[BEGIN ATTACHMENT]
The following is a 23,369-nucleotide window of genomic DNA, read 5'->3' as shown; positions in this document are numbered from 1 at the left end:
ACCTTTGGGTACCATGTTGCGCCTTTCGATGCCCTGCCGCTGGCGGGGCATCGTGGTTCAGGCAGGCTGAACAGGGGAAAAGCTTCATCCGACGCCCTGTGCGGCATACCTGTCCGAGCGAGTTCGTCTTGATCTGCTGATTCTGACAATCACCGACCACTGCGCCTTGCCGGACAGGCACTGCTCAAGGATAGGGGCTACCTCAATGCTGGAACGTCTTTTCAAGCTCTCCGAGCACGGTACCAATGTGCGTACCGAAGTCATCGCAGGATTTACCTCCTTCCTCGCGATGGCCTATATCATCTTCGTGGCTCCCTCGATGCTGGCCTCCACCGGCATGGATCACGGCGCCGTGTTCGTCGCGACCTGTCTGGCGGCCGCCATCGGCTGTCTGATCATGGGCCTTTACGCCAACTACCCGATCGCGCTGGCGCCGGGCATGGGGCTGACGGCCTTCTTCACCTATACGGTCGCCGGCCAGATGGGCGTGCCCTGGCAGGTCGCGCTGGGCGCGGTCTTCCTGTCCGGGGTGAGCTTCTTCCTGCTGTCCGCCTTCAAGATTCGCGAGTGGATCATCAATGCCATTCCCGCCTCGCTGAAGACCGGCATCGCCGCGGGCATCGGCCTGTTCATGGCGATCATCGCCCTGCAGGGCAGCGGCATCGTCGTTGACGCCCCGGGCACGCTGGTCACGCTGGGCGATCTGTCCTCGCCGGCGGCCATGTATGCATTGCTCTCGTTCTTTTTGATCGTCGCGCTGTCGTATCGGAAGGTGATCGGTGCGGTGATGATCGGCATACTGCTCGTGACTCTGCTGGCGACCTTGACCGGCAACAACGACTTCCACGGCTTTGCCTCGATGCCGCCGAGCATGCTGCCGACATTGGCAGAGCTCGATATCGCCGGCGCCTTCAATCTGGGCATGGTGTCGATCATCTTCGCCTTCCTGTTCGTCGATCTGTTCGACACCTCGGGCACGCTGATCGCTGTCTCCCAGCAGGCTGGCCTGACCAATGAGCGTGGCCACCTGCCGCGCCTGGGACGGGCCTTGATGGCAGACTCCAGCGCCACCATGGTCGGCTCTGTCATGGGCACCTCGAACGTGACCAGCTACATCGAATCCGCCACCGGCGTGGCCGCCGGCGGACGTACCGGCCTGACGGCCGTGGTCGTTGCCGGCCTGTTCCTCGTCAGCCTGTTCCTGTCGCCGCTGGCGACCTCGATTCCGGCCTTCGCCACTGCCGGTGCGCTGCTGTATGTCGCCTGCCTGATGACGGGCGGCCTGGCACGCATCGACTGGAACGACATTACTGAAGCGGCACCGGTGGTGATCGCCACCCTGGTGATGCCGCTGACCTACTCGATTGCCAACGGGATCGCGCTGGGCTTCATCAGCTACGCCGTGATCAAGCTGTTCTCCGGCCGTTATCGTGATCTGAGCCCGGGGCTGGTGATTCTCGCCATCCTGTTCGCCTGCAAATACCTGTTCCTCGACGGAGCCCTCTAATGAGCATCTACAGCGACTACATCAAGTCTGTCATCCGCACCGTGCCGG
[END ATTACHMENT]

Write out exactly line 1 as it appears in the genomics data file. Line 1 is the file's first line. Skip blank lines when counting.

The following is a 23,369-nucleotide window of genomic DNA, read 5'->3' as shown; positions in this document are numbered from 1 at the left end: